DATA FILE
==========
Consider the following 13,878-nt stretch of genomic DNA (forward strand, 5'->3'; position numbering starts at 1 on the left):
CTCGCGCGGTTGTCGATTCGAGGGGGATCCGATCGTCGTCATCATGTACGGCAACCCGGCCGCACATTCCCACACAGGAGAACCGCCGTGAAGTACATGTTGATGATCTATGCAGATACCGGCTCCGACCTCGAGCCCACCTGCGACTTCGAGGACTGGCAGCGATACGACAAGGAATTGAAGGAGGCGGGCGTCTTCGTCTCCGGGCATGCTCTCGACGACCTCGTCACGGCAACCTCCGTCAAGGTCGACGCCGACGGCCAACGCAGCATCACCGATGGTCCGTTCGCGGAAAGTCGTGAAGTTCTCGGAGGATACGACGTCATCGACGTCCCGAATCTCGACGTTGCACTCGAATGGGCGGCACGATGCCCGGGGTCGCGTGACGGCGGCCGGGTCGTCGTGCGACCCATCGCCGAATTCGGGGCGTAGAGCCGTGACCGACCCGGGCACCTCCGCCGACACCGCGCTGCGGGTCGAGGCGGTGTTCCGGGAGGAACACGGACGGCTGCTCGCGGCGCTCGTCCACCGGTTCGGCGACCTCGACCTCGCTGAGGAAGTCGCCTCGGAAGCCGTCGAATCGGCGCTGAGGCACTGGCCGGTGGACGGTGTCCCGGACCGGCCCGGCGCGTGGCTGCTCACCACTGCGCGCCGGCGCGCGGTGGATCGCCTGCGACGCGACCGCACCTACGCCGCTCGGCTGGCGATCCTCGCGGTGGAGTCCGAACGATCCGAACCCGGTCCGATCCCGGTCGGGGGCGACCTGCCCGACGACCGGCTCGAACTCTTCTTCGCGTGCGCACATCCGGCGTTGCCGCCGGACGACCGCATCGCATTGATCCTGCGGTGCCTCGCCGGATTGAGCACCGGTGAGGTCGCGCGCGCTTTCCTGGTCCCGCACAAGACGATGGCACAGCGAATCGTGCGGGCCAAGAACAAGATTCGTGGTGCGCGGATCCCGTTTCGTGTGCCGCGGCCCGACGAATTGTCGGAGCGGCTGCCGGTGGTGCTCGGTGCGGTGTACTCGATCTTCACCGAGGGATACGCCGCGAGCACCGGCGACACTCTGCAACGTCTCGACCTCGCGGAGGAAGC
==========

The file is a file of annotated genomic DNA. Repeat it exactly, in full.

Consider the following 13,878-nt stretch of genomic DNA (forward strand, 5'->3'; position numbering starts at 1 on the left):
CTCGCGCGGTTGTCGATTCGAGGGGGATCCGATCGTCGTCATCATGTACGGCAACCCGGCCGCACATTCCCACACAGGAGAACCGCCGTGAAGTACATGTTGATGATCTATGCAGATACCGGCTCCGACCTCGAGCCCACCTGCGACTTCGAGGACTGGCAGCGATACGACAAGGAATTGAAGGAGGCGGGCGTCTTCGTCTCCGGGCATGCTCTCGACGACCTCGTCACGGCAACCTCCGTCAAGGTCGACGCCGACGGCCAACGCAGCATCACCGATGGTCCGTTCGCGGAAAGTCGTGAAGTTCTCGGAGGATACGACGTCATCGACGTCCCGAATCTCGACGTTGCACTCGAATGGGCGGCACGATGCCCGGGGTCGCGTGACGGCGGCCGGGTCGTCGTGCGACCCATCGCCGAATTCGGGGCGTAGAGCCGTGACCGACCCGGGCACCTCCGCCGACACCGCGCTGCGGGTCGAGGCGGTGTTCCGGGAGGAACACGGACGGCTGCTCGCGGCGCTCGTCCACCGGTTCGGCGACCTCGACCTCGCTGAGGAAGTCGCCTCGGAAGCCGTCGAATCGGCGCTGAGGCACTGGCCGGTGGACGGTGTCCCGGACCGGCCCGGCGCGTGGCTGCTCACCACTGCGCGCCGGCGCGCGGTGGATCGCCTGCGACGCGACCGCACCTACGCCGCTCGGCTGGCGATCCTCGCGGTGGAGTCCGAACGATCCGAACCCGGTCCGATCCCGGTCGGGGGCGACCTGCCCGACGACCGGCTCGAACTCTTCTTCGCGTGCGCACATCCGGCGTTGCCGCCGGACGACCGCATCGCATTGATCCTGCGGTGCCTCGCCGGATTGAGCACCGGTGAGGTCGCGCGCGCTTTCCTGGTCCCGCACAAGACGATGGCACAGCGAATCGTGCGGGCCAAGAACAAGATTCGTGGTGCGCGGATCCCGTTTCGTGTGCCGCGGCCCGACGAATTGTCGGAGCGGCTGCCGGTGGTGCTCGGTGCGGTGTACTCGATCTTCACCGAGGGATACGCCGCGAGCACCGGCGACACTCTGCAACGTCTCGACCTCGCGGAGGAAGC